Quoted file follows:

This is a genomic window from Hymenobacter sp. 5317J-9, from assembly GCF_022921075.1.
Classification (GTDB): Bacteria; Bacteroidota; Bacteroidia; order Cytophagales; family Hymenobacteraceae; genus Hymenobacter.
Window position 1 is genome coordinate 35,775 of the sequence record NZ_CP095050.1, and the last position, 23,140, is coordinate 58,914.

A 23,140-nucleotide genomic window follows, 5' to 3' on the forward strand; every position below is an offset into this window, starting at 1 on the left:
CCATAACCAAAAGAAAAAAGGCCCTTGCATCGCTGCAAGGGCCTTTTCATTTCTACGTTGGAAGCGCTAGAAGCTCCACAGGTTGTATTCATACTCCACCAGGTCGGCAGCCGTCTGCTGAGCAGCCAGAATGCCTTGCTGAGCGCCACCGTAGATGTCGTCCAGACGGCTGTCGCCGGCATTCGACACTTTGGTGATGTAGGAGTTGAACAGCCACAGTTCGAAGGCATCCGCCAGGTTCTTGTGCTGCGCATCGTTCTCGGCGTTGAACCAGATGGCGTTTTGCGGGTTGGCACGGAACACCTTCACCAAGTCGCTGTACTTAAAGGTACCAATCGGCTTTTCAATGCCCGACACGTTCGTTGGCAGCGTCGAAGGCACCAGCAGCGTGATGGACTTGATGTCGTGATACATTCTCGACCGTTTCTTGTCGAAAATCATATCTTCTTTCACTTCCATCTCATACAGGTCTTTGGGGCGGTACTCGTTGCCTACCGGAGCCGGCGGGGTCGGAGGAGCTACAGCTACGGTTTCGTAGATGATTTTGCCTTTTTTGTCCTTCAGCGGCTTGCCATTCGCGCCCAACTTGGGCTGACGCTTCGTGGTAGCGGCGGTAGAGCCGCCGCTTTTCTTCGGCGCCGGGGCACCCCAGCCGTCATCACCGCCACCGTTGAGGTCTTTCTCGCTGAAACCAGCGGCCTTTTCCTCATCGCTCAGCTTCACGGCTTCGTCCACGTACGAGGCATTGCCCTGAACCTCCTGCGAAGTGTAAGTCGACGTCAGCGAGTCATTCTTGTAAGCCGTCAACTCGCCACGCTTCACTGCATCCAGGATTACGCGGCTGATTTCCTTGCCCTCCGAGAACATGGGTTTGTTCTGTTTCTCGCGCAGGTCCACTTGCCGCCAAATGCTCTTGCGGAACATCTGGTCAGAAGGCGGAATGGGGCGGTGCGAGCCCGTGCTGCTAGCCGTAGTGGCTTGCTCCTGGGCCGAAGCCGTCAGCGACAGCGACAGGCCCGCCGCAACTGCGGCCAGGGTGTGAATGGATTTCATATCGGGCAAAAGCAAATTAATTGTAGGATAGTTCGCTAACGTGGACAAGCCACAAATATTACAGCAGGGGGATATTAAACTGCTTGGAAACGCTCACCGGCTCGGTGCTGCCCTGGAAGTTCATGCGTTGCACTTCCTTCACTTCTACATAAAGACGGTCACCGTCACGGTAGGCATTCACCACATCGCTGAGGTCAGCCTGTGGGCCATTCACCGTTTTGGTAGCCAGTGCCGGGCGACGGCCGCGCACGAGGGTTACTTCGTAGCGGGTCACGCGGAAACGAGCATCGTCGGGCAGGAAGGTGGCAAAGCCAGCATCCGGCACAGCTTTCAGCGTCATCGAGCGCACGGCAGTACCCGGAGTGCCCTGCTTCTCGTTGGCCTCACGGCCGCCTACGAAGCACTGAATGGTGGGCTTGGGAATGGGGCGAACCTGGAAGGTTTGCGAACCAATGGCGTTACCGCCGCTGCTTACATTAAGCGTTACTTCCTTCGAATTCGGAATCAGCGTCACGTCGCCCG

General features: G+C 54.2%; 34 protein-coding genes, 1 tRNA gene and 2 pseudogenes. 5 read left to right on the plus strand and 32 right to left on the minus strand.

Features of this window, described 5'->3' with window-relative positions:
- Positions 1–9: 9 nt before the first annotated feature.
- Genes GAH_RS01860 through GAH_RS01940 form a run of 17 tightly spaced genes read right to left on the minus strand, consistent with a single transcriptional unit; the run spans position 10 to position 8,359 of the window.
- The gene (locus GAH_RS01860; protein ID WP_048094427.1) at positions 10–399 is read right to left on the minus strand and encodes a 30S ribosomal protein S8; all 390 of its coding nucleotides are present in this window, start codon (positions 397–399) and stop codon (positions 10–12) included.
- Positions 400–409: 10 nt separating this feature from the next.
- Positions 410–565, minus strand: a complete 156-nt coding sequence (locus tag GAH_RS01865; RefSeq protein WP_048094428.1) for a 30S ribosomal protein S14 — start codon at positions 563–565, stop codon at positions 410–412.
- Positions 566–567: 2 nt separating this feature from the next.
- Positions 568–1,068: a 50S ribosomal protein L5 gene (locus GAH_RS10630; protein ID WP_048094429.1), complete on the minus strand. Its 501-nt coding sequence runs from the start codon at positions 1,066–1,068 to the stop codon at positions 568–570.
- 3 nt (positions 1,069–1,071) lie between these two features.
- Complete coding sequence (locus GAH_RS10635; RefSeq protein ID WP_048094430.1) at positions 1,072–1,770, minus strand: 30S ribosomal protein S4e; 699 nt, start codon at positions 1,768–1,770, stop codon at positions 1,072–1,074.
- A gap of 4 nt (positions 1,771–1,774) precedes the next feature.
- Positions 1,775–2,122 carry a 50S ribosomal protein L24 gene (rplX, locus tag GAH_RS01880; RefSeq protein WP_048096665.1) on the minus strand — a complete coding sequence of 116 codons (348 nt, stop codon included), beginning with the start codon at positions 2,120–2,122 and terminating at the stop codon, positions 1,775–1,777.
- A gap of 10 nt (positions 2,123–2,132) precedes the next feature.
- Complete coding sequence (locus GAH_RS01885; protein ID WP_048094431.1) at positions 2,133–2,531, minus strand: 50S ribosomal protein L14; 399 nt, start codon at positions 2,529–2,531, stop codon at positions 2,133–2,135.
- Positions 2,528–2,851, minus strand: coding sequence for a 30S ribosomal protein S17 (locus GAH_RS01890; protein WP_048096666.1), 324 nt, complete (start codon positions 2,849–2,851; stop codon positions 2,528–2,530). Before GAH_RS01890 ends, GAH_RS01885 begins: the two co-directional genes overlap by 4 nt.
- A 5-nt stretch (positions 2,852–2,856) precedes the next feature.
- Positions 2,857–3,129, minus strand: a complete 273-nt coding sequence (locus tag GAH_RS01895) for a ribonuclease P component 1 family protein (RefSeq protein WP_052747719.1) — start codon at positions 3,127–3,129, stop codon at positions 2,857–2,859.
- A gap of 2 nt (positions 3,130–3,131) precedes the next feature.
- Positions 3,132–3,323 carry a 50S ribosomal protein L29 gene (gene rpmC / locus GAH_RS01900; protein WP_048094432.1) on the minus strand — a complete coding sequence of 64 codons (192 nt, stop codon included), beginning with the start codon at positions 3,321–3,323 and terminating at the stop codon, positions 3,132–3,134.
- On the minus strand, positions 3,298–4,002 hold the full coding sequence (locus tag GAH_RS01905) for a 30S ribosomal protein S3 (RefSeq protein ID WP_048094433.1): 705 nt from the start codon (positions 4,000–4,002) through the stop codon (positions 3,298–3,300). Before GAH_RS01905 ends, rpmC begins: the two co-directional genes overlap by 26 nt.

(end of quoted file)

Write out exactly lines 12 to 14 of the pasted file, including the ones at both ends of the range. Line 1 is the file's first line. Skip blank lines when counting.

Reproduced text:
- Positions 410–565, minus strand: a complete 156-nt coding sequence (locus tag GAH_RS01865; RefSeq protein WP_048094428.1) for a 30S ribosomal protein S14 — start codon at positions 563–565, stop codon at positions 410–412.
- Positions 566–567: 2 nt separating this feature from the next.
- Positions 568–1,068: a 50S ribosomal protein L5 gene (locus GAH_RS10630; protein ID WP_048094429.1), complete on the minus strand. Its 501-nt coding sequence runs from the start codon at positions 1,066–1,068 to the stop codon at positions 568–570.